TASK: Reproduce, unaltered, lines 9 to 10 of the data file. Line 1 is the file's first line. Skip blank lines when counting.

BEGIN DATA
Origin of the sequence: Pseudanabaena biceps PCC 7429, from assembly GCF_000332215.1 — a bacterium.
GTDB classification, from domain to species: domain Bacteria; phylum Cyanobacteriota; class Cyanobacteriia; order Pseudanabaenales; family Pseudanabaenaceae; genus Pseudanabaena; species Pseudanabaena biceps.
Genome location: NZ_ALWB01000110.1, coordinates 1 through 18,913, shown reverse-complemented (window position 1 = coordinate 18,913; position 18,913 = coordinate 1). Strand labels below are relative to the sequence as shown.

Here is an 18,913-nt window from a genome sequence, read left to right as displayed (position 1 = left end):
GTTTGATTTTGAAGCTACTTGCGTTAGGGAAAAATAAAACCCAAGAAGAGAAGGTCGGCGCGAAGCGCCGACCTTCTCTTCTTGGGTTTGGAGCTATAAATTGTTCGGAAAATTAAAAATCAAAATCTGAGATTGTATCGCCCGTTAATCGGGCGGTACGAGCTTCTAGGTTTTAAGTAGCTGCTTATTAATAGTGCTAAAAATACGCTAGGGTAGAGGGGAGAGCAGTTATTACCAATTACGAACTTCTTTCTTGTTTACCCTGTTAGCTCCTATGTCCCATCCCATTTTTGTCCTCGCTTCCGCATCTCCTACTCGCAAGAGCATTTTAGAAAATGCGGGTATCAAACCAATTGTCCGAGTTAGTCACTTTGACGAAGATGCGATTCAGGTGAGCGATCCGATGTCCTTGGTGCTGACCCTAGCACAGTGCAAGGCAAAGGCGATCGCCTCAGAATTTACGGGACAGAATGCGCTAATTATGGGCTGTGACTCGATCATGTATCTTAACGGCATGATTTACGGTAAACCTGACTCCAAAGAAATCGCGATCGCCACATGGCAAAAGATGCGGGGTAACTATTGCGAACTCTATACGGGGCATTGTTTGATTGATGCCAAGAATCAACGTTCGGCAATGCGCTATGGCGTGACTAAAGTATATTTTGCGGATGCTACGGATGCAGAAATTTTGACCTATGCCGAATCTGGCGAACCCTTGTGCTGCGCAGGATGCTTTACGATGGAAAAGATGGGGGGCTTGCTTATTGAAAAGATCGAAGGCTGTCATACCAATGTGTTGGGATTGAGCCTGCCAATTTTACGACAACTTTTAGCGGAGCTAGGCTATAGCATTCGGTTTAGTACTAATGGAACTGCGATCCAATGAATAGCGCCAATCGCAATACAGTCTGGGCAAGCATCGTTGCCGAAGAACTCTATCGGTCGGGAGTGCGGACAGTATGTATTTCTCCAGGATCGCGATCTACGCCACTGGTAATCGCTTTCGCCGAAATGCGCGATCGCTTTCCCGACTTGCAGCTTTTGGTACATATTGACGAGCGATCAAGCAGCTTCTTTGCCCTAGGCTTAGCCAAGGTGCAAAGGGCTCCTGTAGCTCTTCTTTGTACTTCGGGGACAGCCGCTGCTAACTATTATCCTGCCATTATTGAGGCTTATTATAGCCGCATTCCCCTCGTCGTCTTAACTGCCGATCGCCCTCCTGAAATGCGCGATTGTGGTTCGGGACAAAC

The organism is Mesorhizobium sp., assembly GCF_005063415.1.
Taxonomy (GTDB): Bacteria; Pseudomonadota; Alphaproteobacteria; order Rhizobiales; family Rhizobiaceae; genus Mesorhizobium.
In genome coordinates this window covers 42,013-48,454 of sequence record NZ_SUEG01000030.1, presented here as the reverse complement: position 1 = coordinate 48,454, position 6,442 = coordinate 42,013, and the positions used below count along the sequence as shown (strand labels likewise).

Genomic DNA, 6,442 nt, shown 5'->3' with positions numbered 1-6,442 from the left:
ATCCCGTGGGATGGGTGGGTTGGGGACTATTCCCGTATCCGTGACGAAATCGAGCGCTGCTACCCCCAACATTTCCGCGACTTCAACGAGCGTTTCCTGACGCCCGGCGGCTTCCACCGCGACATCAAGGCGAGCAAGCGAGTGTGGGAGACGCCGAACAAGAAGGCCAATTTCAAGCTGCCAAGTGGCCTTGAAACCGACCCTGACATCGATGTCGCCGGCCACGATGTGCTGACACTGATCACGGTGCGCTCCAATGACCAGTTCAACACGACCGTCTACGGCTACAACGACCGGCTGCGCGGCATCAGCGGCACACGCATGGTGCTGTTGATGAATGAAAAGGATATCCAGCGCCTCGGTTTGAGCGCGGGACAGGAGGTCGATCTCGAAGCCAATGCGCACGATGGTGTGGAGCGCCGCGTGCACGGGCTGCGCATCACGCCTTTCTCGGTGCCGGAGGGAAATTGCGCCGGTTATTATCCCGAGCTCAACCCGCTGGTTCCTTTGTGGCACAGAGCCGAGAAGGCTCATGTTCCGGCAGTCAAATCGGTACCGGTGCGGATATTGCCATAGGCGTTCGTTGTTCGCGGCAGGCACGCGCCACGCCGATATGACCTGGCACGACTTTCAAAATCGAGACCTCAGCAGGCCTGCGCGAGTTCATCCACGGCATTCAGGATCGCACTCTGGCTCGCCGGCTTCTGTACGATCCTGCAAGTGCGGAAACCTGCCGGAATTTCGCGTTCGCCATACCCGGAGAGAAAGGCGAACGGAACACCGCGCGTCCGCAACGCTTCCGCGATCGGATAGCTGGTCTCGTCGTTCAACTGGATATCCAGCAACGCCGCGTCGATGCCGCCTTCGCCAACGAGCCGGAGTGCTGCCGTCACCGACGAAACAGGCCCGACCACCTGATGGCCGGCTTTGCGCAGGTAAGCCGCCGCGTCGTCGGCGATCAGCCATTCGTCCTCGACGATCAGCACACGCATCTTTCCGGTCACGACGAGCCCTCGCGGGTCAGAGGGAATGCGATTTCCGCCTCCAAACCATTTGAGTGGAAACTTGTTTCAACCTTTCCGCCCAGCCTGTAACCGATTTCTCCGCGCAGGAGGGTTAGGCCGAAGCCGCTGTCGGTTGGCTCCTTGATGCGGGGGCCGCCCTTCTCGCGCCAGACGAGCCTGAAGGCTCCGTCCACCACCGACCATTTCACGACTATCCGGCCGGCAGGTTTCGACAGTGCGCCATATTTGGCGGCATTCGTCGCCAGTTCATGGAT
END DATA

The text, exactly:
Genomic DNA, 6,442 nt, shown 5'->3' with positions numbered 1-6,442 from the left:
ATCCCGTGGGATGGGTGGGTTGGGGACTATTCCCGTATCCGTGACGAAATCGAGCGCTGCTACCCCCAACATTTCCGCGACTTCAACGAGCGTTTCCTGACGCCCGGCGGCTTCCACCGCGACATCAAGGCGAGCAAGCGAGTGTGGGAGACGCCGAACAAGAAGGCCAATTTCAAGCTGCCAAGTGGCCTTGAAACCGACCCTGACATCGATGTCGCCGGCCACGATGTGCTGACACTGATCACGGTGCGCTCCAATGACCAGTTCAACACGACCGTCTACGGCTACAACGACCGGCTGCGCGGCATCAGCGGCACACGCATGGTGCTGTTGATGAATGAAAAGGATATCCAGCGCCTCGGTTTGAGCGCGGGACAGGAGGTCGATCTCGAAGCCAATGCGCACGATGGTGTGGAGCGCCGCGTGCACGGGCTGCGCATCACGCCTTTCTCGGTGCCGGAGGGAAATTGCGCCGGTTATTATCCCGAGCTCAACCCGCTGGTTCCTTTGTGGCACAGAGCCGAGAAGGCTCATGTTCCGGCAGTCAAATCGGTACCGGTGCGGATATTGCCATAGGCGTTCGTTGTTCGCGGCAGGCACGCGCCACGCCGATATGACCTGGCACGACTTTCAAAATCGAGACCTCAGCAGGCCTGCGCGAGTTCATCCACGGCATTCAGGATCGCACTCTGGCTCGCCGGCTTCTGTACGATCCTGCAAGTGCGGAAACCTGCCGGAATTTCGCGTTCGCCATACCCGGAGAGAAAGGCGAACGGAACACCGCGCGTCCGCAACGCTTCCGCGATCGGATAGCTGGTCTCGTCGTTCAACTGGATATCCAGCAACGCCGCGTCGATGCCGCCTTCGCCAACGAGCCGGAGTGCTGCCGTCACCGACGAAACAGGCCCGACCACCTGATGGCCGGCTTTGCGCAGGTAAGCCGCCGCGTCGTCGGCGATCAGCCATTCGTCCTCGACGATCAGCACACGCATCTTTCCGGTCACGACGAGCCCTCGCGGGTCAGAGGGAATGCGATTTCCGCCTCCAAACCATTTGAGTGGAAACTTGTTTCAACCTTTCCGCCCAGCCTGTAACCGATTTCTCCGCGCAGGAGGGTTAGGCCGAAGCCGCTGTCGGTTGGCTCCTTGATGCGGGGGCCGCCCTTCTCGCGCCAGACGAGCCTGAAGGCTCCGTCCACCACCGACCATTTCACGACTATCCGGCCGGCAGGTTTCGACAGTGCGCCATATTTGGCGGCATTCGTCGCCAGTTCATGGAT